Vicksburg, Shreveport & Texas
|The road was chartered in 1853 to
link northeast Texas to the Mississippi River, through Shreveport,
without relying on the uncertain river levels of the Red River. By
January 1861, the line was in operation the 75 miles from Vicksburg to
Monroe, Louisiana; an additional 5 miles had been built west from
Shreveport and the grading to the Texas line completed.
In early 1862, the Confederate army seized the road because of the Union sympathies of its directors. Since Monroe was a major quartermaster post for the Trans-Mississippi Confederates, the road was heavily used in their supply until Union operations caused serviceable rolling stock and other machinery to be dismantled and hauled to Shreveport in August 1863. Eventually, the entire line east of Monroe was destroyed, with usable iron rails being removed to support other Union railroads. The road west of Shreveport may have been completed to Marshall, Tx., with rails from the Southern Pacific RR, in 1864.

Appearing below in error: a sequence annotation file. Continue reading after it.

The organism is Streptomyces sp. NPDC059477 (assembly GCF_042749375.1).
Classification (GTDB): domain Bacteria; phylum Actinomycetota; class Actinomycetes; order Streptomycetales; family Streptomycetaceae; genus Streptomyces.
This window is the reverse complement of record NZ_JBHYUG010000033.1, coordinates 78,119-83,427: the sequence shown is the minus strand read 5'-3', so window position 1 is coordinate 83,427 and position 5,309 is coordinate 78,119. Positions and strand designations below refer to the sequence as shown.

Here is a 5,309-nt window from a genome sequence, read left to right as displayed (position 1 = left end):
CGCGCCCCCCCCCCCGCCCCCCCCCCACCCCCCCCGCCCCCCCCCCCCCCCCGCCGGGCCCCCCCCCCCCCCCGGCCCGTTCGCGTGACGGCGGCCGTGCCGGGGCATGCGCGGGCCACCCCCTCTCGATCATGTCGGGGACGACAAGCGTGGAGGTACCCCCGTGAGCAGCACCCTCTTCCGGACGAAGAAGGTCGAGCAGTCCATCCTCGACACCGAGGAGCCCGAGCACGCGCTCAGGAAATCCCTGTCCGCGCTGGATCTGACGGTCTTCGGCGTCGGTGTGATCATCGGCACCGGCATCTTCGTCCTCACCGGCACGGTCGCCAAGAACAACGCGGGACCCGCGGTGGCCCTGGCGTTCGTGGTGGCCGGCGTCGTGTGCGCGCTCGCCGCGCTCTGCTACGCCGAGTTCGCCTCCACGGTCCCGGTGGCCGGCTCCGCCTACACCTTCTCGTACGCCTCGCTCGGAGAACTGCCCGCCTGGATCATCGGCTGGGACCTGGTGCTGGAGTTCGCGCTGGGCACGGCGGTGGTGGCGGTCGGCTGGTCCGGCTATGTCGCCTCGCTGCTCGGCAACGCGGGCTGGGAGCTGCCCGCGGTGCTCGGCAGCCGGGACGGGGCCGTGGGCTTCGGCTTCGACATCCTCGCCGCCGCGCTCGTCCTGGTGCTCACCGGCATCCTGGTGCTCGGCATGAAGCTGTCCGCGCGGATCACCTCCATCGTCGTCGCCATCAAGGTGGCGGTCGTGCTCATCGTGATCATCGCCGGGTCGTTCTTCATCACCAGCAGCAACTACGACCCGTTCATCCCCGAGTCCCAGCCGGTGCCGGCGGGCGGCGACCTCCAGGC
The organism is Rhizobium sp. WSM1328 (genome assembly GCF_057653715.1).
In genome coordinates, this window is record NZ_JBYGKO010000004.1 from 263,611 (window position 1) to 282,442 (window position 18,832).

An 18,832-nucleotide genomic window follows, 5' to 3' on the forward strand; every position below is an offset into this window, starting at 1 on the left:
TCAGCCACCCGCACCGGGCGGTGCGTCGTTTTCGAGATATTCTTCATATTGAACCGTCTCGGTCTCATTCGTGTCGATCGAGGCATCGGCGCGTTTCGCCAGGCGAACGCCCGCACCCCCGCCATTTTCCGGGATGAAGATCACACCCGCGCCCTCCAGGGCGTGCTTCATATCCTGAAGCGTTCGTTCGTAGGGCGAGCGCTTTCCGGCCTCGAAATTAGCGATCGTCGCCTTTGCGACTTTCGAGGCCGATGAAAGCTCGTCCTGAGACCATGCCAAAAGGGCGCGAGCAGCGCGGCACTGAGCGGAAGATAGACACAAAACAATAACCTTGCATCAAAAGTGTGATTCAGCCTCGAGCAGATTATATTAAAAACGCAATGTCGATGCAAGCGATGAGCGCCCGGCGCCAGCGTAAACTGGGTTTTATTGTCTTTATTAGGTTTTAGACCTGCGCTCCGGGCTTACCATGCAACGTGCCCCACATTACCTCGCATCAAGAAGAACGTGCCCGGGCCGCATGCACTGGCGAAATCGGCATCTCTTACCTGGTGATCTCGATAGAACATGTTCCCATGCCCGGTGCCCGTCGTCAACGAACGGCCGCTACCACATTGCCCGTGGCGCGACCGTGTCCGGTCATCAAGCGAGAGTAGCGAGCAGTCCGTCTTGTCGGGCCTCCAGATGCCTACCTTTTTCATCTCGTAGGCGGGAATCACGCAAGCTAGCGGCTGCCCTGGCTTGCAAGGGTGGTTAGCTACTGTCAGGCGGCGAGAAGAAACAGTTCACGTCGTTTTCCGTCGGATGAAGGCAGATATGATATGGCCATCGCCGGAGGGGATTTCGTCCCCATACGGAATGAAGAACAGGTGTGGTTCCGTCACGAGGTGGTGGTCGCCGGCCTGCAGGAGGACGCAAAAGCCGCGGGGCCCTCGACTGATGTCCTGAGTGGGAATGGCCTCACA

In September 1862, the line west of Shreveport, the locomotive Ben Johnson, and several cars were leased to the Southern Pacific Railroad for an extended period. In March, 1865 it was returned to Shreveport.
|Black's Number||98 (map) (map, eastern) (map, western)|
|Track||80 miles of 5 foot 6 inch gauge of unknown type and weights of 48#, 56#, and a little 64#|
|Locomotives||6; 6 names|